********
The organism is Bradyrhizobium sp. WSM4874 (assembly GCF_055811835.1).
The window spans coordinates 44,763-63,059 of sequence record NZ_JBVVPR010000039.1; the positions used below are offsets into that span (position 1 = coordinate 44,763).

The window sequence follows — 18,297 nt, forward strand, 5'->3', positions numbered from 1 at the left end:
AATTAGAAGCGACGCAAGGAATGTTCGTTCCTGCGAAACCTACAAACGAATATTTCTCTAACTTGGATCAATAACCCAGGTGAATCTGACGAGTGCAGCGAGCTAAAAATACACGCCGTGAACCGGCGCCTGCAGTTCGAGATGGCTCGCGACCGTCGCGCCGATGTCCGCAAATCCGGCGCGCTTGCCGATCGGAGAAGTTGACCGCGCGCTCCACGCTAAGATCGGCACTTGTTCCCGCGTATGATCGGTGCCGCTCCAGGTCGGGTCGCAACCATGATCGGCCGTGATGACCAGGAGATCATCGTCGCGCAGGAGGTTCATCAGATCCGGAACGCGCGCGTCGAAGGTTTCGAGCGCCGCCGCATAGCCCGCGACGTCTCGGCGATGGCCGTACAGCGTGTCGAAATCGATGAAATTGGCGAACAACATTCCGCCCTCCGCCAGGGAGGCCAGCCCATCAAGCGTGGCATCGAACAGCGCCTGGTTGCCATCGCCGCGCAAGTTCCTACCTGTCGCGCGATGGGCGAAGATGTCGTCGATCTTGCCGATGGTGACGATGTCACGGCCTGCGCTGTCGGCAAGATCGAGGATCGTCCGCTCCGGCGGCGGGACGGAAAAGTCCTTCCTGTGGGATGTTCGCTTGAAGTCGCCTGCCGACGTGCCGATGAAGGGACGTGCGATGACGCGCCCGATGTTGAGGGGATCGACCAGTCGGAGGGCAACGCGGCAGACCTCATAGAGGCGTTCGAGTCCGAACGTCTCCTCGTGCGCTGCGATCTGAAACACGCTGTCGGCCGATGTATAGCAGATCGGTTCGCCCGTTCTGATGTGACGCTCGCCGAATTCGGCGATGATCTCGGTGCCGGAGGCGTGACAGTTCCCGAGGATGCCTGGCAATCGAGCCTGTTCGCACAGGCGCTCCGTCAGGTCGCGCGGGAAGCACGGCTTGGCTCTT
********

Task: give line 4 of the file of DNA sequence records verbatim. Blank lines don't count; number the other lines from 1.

AATTAGAAGCGACGCAAGGAATGTTCGTTCCTGCGAAACCTACAAACGAATATTTCTCTAACTTGGATCAATAACCCAGGTGAATCTGACGAGTGCAGCGAGCTAAAAATACACGCCGTGAACCGGCGCCTGCAGTTCGAGATGGCTCGCGACCGTCGCGCCGATGTCCGCAAATCCGGCGCGCTTGCCGATCGGAGAAGTTGACCGCGCGCTCCACGCTAAGATCGGCACTTGTTCCCGCGTATGATCGGTGCCGCTCCAGGTCGGGTCGCAACCATGATCGGCCGTGATGACCAGGAGATCATCGTCGCGCAGGAGGTTCATCAGATCCGGAACGCGCGCGTCGAAGGTTTCGAGCGCCGCCGCATAGCCCGCGACGTCTCGGCGATGGCCGTACAGCGTGTCGAAATCGATGAAATTGGCGAACAACATTCCGCCCTCCGCCAGGGAGGCCAGCCCATCAAGCGTGGCATCGAACAGCGCCTGGTTGCCATCGCCGCGCAAGTTCCTACCTGTCGCGCGATGGGCGAAGATGTCGTCGATCTTGCCGATGGTGACGATGTCACGGCCTGCGCTGTCGGCAAGATCGAGGATCGTCCGCTCCGGCGGCGGGACGGAAAAGTCCTTCCTGTGGGATGTTCGCTTGAAGTCGCCTGCCGACGTGCCGATGAAGGGACGTGCGATGACGCGCCCGATGTTGAGGGGATCGACCAGTCGGAGGGCAACGCGGCAGACCTCATAGAGGCGTTCGAGTCCGAACGTCTCCTCGTGCGCTGCGATCTGAAACACGCTGTCGGCCGATGTATAGCAGATCGGTTCGCCCGTTCTGATGTGACGCTCGCCGAATTCGGCGATGATCTCGGTGCCGGAGGCGTGACAGTTCCCGAGGATGCCTGGCAATCGAGCCTGTTCGCACAGGCGCTCCGTCAGGTCGCGCGGGAAGCACGGCTTGGCTCTT